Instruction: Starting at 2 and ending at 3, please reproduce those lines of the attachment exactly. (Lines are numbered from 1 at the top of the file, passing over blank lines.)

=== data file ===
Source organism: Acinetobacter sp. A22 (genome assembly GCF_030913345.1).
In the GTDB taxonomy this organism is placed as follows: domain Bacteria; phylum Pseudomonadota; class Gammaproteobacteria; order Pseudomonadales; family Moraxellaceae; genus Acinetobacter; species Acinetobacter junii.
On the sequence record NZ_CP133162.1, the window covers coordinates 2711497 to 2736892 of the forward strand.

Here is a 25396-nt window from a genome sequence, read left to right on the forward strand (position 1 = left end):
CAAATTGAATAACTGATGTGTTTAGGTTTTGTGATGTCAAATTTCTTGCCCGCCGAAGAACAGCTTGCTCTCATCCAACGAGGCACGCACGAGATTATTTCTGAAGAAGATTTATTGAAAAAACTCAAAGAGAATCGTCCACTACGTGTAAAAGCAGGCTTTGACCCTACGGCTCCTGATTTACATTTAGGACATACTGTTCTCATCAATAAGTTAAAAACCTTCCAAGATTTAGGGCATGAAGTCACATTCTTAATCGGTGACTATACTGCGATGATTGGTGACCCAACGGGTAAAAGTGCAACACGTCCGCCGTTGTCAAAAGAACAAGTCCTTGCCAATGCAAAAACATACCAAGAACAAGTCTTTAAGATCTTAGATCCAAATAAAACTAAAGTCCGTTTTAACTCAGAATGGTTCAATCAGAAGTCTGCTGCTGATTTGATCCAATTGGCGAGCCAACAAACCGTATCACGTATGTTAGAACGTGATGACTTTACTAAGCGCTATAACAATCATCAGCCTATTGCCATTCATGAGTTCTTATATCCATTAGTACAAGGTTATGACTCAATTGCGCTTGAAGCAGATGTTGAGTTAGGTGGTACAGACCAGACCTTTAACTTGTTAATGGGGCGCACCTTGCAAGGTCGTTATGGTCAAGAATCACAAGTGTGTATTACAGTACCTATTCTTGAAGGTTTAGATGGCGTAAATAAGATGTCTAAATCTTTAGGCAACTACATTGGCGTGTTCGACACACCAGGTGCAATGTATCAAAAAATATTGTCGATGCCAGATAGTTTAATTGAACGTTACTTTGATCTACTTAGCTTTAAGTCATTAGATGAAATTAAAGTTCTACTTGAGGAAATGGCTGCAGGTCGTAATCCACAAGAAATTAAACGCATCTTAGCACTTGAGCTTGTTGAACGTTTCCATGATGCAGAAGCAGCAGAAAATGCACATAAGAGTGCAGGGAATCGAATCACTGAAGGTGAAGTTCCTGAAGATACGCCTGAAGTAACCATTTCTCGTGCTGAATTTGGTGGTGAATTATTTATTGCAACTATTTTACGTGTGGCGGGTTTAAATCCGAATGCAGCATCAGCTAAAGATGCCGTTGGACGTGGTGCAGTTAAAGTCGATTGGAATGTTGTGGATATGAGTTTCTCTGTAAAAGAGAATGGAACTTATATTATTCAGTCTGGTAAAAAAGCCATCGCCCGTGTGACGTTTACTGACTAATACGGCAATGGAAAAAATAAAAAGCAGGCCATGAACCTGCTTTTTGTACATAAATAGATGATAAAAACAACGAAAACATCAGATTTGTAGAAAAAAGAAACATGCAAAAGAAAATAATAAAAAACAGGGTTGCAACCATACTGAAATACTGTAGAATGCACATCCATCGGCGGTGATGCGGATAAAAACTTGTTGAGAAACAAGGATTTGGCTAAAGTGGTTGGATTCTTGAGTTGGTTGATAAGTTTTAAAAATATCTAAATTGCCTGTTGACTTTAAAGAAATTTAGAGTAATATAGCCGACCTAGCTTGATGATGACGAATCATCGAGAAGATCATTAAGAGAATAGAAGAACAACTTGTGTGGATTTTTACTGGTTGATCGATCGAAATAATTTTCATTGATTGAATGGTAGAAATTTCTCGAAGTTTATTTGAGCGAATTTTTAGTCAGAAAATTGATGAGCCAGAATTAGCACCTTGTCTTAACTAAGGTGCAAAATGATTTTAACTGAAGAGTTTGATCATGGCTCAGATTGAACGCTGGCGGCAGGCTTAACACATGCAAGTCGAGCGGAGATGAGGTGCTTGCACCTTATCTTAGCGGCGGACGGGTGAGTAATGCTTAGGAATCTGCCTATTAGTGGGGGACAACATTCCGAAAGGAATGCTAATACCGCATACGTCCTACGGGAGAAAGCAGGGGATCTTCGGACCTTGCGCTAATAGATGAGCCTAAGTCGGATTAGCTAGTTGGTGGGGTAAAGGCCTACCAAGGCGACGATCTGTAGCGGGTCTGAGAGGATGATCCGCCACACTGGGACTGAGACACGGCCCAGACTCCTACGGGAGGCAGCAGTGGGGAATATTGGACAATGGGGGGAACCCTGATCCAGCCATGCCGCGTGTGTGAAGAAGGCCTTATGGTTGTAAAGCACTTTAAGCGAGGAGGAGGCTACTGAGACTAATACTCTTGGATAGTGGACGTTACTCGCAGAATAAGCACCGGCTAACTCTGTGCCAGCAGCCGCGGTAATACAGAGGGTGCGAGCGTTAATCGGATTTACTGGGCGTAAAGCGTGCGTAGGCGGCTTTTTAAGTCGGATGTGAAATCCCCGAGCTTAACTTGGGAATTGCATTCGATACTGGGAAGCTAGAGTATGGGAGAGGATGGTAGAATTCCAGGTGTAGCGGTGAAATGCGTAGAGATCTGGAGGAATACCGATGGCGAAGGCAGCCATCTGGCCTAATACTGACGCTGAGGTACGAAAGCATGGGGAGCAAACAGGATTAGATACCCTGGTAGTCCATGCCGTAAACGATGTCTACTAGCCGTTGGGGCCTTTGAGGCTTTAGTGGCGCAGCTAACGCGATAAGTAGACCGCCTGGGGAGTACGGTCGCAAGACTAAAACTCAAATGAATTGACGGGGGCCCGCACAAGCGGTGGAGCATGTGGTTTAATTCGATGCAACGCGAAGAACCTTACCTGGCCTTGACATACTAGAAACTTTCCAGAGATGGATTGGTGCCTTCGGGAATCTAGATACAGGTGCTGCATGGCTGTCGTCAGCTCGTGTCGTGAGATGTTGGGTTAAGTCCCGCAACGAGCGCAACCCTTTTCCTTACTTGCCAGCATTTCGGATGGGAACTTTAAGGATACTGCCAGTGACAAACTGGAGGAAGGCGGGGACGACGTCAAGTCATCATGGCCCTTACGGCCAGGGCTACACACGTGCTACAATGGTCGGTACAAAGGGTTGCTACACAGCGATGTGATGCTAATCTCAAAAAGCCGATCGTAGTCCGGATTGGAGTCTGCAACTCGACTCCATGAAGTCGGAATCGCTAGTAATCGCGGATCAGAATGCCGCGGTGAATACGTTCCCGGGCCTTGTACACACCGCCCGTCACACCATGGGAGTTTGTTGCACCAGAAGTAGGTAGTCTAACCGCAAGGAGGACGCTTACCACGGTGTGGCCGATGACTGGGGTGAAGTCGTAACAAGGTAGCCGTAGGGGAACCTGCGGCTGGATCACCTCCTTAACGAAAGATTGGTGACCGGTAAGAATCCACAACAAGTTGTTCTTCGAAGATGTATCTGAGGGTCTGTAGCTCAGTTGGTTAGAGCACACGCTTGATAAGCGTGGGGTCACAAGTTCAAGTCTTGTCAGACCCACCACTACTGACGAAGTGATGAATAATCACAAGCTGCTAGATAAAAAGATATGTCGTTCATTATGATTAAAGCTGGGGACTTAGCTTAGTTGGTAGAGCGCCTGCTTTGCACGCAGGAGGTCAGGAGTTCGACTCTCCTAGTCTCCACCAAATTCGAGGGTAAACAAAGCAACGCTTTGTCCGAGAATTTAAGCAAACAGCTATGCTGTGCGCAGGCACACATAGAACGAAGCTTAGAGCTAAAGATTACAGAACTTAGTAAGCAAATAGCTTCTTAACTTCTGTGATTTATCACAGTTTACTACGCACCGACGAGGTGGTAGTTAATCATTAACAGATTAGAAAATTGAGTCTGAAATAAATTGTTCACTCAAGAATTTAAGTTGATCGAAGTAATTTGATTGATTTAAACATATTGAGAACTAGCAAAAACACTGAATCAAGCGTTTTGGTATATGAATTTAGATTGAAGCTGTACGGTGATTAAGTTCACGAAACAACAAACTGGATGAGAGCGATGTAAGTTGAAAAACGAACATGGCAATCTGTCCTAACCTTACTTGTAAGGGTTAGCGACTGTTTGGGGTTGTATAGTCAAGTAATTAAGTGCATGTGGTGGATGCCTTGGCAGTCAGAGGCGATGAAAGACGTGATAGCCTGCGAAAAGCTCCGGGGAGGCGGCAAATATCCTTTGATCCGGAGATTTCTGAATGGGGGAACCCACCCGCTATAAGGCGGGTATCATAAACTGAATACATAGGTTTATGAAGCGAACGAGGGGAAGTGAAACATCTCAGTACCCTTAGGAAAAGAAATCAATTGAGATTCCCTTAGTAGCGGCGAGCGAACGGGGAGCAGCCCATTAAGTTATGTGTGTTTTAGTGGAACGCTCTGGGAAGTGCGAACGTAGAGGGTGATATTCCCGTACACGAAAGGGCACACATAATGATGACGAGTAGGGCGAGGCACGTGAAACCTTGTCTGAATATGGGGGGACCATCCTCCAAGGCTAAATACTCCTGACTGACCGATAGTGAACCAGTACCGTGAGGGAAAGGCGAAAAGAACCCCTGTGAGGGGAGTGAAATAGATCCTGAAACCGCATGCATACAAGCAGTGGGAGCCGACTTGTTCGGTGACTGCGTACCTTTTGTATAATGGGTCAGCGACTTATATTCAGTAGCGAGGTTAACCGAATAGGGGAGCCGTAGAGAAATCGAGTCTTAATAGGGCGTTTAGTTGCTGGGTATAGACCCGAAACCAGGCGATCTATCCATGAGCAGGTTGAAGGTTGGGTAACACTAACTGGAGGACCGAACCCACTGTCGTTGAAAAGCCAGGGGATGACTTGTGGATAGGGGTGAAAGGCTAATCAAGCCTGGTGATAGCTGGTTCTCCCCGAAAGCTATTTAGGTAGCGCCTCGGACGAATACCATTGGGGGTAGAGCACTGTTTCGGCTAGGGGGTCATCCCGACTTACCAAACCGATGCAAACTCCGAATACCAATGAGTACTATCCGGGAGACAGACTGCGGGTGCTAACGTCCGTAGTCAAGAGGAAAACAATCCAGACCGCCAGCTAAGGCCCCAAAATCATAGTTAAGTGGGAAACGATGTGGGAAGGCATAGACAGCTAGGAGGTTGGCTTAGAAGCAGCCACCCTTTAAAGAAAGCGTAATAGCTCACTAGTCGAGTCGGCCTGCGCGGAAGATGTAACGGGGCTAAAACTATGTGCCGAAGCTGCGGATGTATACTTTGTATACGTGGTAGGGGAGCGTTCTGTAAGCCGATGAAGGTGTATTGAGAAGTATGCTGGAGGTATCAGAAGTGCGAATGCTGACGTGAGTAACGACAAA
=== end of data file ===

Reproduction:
In the GTDB taxonomy this organism is placed as follows: domain Bacteria; phylum Pseudomonadota; class Gammaproteobacteria; order Pseudomonadales; family Moraxellaceae; genus Acinetobacter; species Acinetobacter junii.
On the sequence record NZ_CP133162.1, the window covers coordinates 2711497 to 2736892 of the forward strand.